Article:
Senator Jean Breaux, D-Indianapolis, released the following statement after Pence's speech:
"Indiana is a state in which Hoosier households made more in 2004 than they did in 2012. We're the ninth unhealthiest in the nation. We have had a jobless rate in Indiana that has been at or above the national average for 30 straight months. We need a new approach to this message. I don't think we heard it tonight. Fortunately for the Senate Democrats, we have a platform that I think will address some of these very important issues, so I look forward to trying to advance that agenda this legislative session." House Speaker Brian Bosma, R-Indianapolis, released the following statement after Pence's speech:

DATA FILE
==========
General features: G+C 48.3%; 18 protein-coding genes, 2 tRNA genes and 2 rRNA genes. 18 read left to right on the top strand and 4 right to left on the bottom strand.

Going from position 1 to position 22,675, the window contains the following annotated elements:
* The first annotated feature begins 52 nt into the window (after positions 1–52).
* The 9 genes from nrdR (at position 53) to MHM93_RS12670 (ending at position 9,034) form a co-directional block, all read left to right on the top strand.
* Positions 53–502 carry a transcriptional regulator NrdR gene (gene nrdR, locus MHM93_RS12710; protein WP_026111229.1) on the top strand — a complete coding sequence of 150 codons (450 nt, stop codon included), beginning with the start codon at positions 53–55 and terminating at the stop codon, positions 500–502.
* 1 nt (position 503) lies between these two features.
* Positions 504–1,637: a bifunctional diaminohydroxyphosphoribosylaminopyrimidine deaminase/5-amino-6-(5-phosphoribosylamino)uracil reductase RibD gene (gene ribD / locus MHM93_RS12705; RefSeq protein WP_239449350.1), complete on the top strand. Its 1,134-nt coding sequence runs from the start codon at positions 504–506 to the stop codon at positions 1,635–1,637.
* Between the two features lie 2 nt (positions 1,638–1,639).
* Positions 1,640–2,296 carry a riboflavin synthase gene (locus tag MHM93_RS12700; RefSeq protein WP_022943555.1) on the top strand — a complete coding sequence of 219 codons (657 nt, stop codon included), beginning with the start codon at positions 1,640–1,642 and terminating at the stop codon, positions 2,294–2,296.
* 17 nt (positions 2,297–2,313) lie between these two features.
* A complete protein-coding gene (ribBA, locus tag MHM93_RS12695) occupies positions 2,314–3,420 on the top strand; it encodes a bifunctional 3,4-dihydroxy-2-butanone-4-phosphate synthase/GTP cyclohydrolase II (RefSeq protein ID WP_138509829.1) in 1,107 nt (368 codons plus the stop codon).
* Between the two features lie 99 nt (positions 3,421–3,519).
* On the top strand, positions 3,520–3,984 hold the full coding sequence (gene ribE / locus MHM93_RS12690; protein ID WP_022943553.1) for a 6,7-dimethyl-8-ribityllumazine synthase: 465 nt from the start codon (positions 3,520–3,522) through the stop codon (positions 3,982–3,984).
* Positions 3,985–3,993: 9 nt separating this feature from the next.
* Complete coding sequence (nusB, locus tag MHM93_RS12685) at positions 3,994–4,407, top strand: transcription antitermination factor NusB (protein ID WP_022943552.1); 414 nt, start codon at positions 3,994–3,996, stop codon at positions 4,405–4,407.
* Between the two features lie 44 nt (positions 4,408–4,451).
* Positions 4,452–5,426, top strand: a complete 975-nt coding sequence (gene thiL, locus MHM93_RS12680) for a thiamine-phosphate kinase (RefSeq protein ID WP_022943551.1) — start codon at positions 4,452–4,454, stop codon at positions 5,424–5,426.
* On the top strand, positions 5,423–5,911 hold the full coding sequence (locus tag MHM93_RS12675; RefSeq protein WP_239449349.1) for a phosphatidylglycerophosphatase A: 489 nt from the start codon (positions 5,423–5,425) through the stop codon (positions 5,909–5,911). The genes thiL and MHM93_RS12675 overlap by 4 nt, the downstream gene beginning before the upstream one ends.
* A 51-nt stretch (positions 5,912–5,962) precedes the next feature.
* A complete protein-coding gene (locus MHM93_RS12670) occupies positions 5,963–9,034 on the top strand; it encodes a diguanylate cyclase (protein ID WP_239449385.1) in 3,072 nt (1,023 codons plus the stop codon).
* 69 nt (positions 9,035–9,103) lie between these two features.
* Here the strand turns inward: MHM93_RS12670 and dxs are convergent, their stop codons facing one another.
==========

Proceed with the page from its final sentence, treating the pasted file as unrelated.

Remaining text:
"The Governor's speech set the right tone for Hoosiers. It was great to see that the legislature is aligned with so many of the priorities the Governor highlighted.
"We will continue to work with Governor Pence and the Senate on our joint effort to address the business personal property tax in a responsible manner. The ideas set forth by the Governor this evening are going to be a continuing part of our discussion of this important issue. I look forward to continuing to work with the Governor and the Senate to find the right solutions for Hoosiers.
"I was pleased to hear the Governor's strong support of preschool education. Developing opportunities to provide low-income Hoosier families with more options remains a continued focus for House Republicans.